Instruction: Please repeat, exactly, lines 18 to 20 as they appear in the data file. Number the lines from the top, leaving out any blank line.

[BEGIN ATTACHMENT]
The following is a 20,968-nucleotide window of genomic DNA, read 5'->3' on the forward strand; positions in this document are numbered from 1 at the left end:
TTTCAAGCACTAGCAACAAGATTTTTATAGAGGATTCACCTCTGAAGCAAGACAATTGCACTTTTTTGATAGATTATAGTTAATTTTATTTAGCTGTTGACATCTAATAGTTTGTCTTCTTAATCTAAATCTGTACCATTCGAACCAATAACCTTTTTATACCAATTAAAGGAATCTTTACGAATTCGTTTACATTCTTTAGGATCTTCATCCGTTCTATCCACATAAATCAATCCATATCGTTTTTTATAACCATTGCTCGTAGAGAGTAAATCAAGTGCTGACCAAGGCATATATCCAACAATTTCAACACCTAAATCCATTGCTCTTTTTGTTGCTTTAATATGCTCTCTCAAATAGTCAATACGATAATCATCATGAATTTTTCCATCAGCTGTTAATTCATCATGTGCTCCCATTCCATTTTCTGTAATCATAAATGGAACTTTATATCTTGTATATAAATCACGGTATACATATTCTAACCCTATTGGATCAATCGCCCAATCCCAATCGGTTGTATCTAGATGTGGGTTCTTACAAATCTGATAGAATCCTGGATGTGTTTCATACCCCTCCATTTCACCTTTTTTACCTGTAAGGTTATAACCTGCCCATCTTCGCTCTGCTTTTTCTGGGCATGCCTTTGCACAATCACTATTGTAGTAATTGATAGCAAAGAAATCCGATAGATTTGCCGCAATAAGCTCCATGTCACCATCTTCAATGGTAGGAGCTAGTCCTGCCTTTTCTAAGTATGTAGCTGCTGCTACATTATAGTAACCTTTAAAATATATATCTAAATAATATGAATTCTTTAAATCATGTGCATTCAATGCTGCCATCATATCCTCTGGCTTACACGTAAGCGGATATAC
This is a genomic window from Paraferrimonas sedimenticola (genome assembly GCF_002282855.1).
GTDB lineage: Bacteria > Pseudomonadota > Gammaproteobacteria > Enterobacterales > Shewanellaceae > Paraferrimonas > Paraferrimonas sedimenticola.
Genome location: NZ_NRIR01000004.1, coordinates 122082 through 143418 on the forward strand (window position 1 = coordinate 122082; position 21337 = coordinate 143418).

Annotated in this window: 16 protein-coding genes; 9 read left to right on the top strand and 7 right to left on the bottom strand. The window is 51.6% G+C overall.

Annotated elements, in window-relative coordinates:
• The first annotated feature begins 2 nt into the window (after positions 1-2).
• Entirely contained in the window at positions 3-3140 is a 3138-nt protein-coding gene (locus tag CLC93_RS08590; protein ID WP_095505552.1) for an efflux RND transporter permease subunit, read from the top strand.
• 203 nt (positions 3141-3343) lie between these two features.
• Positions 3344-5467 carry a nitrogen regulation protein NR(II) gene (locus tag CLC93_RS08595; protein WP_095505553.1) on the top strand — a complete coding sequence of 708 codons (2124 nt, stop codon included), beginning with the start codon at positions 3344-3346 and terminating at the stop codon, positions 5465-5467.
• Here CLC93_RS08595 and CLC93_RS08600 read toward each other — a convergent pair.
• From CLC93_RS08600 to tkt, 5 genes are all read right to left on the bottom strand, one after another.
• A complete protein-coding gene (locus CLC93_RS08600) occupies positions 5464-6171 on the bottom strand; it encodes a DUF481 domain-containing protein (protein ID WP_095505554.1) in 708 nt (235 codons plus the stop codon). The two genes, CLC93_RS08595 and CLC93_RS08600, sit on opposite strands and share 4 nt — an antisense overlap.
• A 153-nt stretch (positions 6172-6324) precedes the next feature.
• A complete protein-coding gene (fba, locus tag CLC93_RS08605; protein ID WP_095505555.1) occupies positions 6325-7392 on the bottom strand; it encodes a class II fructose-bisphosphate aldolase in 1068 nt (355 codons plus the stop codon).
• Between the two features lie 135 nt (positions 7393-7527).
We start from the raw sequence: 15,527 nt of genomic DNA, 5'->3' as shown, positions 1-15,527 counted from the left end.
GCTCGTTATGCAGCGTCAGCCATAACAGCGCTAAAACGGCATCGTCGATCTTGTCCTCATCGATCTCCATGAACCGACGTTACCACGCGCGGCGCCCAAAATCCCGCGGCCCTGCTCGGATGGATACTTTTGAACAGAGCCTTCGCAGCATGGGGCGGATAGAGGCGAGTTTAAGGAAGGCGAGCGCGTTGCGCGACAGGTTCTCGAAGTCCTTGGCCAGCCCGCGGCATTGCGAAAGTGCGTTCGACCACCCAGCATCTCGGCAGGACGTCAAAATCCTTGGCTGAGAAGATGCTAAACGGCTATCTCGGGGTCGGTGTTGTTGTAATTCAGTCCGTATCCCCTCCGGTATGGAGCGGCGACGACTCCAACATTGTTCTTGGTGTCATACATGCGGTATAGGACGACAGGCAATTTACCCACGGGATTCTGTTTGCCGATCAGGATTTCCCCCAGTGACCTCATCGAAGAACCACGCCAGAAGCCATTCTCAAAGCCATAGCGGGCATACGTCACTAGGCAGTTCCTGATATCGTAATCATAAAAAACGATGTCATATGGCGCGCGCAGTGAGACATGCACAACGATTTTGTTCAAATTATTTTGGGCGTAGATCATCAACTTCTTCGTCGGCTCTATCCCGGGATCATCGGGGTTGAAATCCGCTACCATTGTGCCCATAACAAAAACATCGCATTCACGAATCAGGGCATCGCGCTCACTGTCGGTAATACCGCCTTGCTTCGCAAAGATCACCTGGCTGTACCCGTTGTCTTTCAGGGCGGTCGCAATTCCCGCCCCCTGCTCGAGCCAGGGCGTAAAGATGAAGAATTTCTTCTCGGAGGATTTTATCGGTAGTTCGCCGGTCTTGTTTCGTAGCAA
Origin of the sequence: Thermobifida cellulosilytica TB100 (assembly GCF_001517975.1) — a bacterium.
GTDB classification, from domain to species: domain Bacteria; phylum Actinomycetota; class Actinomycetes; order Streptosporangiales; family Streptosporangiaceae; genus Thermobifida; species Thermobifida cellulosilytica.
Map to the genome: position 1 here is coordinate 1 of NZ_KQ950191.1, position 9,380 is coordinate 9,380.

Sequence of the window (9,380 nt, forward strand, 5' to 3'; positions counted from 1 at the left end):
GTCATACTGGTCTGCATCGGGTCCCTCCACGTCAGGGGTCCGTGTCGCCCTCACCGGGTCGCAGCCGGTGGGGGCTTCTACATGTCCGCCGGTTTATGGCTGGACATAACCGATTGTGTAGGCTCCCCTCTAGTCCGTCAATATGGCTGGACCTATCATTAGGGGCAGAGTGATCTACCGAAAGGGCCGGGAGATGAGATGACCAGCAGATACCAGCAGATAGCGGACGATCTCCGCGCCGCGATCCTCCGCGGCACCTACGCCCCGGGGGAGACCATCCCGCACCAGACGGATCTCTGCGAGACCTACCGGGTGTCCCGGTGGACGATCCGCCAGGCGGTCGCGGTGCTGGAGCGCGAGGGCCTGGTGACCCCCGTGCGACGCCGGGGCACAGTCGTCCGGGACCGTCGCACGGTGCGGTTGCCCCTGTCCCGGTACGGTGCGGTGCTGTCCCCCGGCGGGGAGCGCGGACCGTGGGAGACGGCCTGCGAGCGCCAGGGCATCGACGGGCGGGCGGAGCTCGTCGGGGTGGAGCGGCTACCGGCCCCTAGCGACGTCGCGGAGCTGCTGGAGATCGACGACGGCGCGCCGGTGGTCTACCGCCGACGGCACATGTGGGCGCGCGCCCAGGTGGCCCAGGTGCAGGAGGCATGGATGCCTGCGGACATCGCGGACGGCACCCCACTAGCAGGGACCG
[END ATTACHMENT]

We start from the raw sequence: 15,527 nt of genomic DNA, 5'->3' as shown, positions 1-15,527 counted from the left end.
GCTCGTTATGCAGCGTCAGCCATAACAGCGCTAAAACGGCATCGTCGATCTTGTCCTCATCGATCTCCATGAACCGACGTTACCACGCGCGGCGCCCAAAATCCCGCGGCCCTGCTCGGATGGATACTTTTGAACAGAGCCTTCGCAGCATGGGGCGGATAGAGGCGAGTTTAAGGAAGGCGAGCGCGTTGCGCGACAGGTTCTCGAAGTCCTTGGCCAGCCCGCGGCATTGCGAAAGTGCGTTCGACCACCCAGCATCTCGGCAGGACGTCAAAATCCTTGGCTGAGAAGATGCTAAACGGCTATCTCGGGGTCGGTGTTGTTGTAATTCAGTCCGTATCCCCTCCGGTATGGAGCGGCGACGACTCCAACATTGTTCTTGGTGTCATACATGCGGTATAGGACGACAGGCAATTTACCCACGGGATTCTGTTTGCCGATCAGGATTTCCCCCAGTGACCTCATCGAAGAACCACGCCAGAAGCCATTCTCAAAGCCATAGCGGGCATACGTCACTAGGCAGTTCCTGATATCGTAATCATAAAAAACGATGTCATATGGCGCGCGCAGTGAGACATGCACAACGATTTTGTTCAAATTATTTTGGGCGTAGATCATCAACTTCTTCGTCGGCTCTATCCCGGGATCATCGGGGTTGAAATCCGCTACCATTGTGCCCATAACAAAAACATCGCATTCACGAATCAGGGCATCGCGCTCACTGTCGGTAATACCGCCTTGCTTCGCAAAGATCACCTGGCTGTACCCGTTGTCTTTCAGGGCGGTCGCAATTCCCGCCCCCTGCTCGAGCCAGGGCGTAAAGATGAAGAATTTCTTCTCGGAGGATTTTATCGGTAGTTCGCCGGTCTTGTTTCGTAGCAA
Origin of the sequence: Thermobifida cellulosilytica TB100 (assembly GCF_001517975.1) — a bacterium.